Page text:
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GoTek Floppy Emulator, Part III - Try to crack the nut, first try

Rating: 3 votes, 5.00 average.
So what's in the firmware for this thing? I can guess, based on the operation--and having done one myself, but it'd be nice to get the firmware from the unit itself.

So, there's that header near the power pins that I was talking about. I've identified the connections to the MCU USART and noted from that there's a serial boot utility that's present in the chip. All that's needed is a level converter for 3.3V logic to RS232C and a terminal emulator running on a PC (I really like Realterm).

Jumper the pins that connect the BOOT0 pin to 3.3V, hook up the serial interface, and then short the RESET pins. Setting the terminal to 1200 bps, 8E1 and sending out an 7Fh character, we get a 79h back, which is the "ACK" response from the debugger, telling us that it's identified the bit rate and is ready.

So, the next thing to send is is the "Get" command, which is 00h, followed by a check byte, FFh. We get the following string back:
Which means:
  • An "ACK" followed by the message length; in this case it's 11 bytes (0Bh).
  • The version of the bootloader (2.2)
  • The commands supported by this bootloader:
    00 01 02 11 21 31 43 63 73 82 92
  • And an "ACK".

So then, we issue a "Get version and read protection status", 01h FEh and we get back (less the ACKs)
Which says that we're version 2.2 (but we knew that); read protection was disabled 00 times and enabled 04 times.

Uh oh--The flash ROM is protected. Indeed, if we issue the bytes 11h EEh, we promptly get a 1FH back right away--that's a "NAK" and it says that the flash is indeed protected.

It's possible to disable the protection, but only after erasing the flash. Fat lot of good that does.

So that's a dead end. The next job is working up a circuit diagram and perhaps cutting our own code after observing some of the operational characteristics of the thing.

But we now know that it's possible to program the chip using a simple serial interface. That may come in handy later... I wonder if a dump program could be written to internal SRAM and used to get the flash contents that way...Nope--access to flash isn't allowed if read protection is enabled...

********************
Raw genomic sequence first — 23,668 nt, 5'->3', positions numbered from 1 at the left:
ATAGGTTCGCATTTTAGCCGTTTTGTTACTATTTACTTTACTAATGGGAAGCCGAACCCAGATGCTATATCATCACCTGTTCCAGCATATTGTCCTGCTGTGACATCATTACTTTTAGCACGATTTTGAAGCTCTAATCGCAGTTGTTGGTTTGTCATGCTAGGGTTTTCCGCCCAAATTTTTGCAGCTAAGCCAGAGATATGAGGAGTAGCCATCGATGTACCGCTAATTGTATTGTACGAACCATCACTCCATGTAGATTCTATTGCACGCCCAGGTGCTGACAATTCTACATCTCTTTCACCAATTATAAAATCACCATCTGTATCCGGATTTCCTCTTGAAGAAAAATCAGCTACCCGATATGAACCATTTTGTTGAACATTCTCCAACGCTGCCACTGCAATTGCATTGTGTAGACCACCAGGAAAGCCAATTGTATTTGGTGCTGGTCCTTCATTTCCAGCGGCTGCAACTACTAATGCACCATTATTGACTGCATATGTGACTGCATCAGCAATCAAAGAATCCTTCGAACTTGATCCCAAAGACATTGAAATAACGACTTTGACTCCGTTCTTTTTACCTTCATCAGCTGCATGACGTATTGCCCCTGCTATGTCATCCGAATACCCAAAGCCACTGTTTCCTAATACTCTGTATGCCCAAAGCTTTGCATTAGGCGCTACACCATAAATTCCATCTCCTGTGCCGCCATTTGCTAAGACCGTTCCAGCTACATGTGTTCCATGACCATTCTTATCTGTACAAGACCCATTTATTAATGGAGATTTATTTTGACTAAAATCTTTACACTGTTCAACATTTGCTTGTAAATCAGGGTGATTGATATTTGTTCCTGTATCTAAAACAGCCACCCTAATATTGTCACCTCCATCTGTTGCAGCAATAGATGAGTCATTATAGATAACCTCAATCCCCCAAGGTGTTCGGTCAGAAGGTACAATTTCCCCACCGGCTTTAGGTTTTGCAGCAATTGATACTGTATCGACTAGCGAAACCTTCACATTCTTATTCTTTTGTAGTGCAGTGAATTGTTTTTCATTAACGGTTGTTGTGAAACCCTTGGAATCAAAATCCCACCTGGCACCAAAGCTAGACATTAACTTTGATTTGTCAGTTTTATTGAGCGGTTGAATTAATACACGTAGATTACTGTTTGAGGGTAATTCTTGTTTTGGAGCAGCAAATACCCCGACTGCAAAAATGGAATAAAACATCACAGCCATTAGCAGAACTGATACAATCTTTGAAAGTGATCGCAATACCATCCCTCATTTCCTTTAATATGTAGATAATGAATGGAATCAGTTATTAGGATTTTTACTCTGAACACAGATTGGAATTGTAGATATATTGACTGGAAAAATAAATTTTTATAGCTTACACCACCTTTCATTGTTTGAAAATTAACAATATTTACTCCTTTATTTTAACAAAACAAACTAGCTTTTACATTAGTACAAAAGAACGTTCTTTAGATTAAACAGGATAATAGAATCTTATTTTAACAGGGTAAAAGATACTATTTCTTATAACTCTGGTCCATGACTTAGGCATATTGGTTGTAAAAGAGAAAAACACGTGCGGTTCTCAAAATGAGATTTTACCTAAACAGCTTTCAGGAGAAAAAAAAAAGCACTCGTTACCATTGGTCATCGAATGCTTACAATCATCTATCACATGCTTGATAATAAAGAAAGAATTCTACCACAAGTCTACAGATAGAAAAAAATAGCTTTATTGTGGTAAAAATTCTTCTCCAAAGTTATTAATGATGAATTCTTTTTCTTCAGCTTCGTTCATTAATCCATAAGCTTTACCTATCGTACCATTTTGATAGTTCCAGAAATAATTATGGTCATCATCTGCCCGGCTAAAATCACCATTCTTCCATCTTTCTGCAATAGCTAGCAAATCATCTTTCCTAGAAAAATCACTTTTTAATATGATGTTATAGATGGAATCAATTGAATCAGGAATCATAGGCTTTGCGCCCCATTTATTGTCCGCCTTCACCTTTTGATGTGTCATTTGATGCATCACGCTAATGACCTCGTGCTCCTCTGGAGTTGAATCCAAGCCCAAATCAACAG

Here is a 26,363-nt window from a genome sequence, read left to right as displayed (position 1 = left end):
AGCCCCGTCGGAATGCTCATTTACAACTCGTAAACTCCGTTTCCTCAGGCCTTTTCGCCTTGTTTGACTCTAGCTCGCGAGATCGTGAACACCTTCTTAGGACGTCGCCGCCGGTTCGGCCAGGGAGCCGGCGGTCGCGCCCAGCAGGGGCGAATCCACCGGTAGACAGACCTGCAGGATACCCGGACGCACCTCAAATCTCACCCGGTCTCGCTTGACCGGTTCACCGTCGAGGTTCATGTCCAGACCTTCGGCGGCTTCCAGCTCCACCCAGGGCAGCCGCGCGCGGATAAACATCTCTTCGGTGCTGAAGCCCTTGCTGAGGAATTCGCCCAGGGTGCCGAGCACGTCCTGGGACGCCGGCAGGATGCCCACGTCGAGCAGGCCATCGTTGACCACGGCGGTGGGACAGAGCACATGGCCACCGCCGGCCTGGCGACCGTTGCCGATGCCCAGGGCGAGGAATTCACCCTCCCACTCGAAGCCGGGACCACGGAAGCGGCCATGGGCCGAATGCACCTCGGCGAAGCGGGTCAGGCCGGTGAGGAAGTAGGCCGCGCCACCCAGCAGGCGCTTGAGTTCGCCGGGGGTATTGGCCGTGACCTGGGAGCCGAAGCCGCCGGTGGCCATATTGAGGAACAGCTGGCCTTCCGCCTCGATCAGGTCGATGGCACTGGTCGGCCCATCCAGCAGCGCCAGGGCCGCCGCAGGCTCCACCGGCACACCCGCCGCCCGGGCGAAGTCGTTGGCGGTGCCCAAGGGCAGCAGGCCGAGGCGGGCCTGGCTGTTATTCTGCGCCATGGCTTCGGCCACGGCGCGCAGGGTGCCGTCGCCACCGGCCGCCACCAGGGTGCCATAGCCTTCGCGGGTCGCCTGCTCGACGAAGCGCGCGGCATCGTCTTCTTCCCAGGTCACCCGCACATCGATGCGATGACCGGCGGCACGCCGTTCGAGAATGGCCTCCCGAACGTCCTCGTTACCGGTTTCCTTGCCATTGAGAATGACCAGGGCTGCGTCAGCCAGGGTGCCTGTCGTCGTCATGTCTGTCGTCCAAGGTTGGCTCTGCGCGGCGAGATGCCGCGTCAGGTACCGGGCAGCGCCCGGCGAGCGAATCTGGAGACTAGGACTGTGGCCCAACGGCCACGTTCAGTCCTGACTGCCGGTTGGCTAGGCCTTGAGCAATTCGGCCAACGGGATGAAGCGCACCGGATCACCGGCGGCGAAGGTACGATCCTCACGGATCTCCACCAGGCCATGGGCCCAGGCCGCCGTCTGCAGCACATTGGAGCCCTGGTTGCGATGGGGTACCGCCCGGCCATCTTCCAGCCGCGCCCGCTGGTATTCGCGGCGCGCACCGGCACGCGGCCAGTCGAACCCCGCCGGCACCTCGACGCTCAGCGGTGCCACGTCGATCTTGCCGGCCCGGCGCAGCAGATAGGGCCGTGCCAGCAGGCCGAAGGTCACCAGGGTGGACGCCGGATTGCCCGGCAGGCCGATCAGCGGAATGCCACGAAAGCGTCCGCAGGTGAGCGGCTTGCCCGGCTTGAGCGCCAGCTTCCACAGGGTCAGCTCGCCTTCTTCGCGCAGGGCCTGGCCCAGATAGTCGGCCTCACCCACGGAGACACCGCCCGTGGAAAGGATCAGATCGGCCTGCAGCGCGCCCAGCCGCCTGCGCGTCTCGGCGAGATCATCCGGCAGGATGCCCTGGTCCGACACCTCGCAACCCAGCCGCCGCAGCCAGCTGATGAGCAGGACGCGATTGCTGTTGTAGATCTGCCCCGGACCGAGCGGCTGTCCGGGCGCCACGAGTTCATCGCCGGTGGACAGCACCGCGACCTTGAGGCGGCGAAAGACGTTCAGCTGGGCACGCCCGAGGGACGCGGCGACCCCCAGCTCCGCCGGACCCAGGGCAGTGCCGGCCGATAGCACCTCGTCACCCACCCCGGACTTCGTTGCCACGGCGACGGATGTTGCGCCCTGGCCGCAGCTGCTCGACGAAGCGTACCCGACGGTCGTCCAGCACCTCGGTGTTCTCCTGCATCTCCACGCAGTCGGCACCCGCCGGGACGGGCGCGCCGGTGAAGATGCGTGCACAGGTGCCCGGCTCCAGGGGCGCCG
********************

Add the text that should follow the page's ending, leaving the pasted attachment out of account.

And the beat goes on...

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Updated January 16th, 2013 at 11:37 PM by Chuck(G)

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  1. tingo's Avatar
    Hmm, try looking for backdoors in the serial bootloader?
  2. Chuck(G)'s Avatar
    I'm not the first to be bamboozled by this one. There are plenty of posts around for ways to get around it, all with no success. ST Micro has posted assurances that the bootloader is unbreakable. Sigh.

    However, I did run across this page and in particular:

    All these chinese devices are copies of some original that nobody knows where it came from.
    Now that's interesting. Last night I started browsing one of the Chinese websites. There's a lot of software available for download, but the descriptions are all in Mandarin, so it's slow going. I suspect that the prototype firmware is available somewhere--after all, all of those copies had to get their software from somewhere. I'll give the effort to find it a few days, just to see if anything turns up.
  3. RickNel's Avatar
    I'd infer that the orgin was the Indian Go-Tek company, aimed squarely at keeping India's ageing textile industry machinery ticking over. Their website indicates that they expect to make their money by developing custom firmware for clients, so no surprise they put a premium on firmware security. The Chinese cloners must have got access to Go-Tek's servers. They have plenty of form in that area.
  4. Chuck(G)'s Avatar
    The first time I saw these boxes being offered was from a place in, of all places, Vietnam. Embroidery machines are big throughout the East, including Vietnam, India, Singapore and China.

    It's odd that Winchip/Nanjing Qinheng Electronics has the description of the box on their site--and the maps to a directory on the NQE server. And qhsfd offers a slimline version.

    I suspect that the Indians may have had the box produced in China. Like all good IP, the Chinese believe that imitation is the sincerest form of flattery. But the site links to, a big embroidery machinery site.

    So who knows? At any rate,, got started around at least by March, 2009. If you believe the wayback machine, only dates to 2010-2011 or so. It's more likely that the common source is probably neither.

    I've been trying to unravel that one for some time...

    But the Qinheng site says that they've been in the floppy emulation business since 2005 and they're the ones who have had their IP pirated. Note the photo of the old-style emulator on the same page.

    By the way, I did a download of all of the public files from the NQE server (a bash script and curl)--there's a ton of stuff there--datasheets, PCB layouts (Protel format), schematics, programs--all for USB-oriented products. Some interesting stuff there, if you have the patience to wade through a bunch of Mandarin. I wonder if that's how the floppy emulator stuff was ripped off.
    Updated January 18th, 2013 at 09:49 PM by Chuck(G)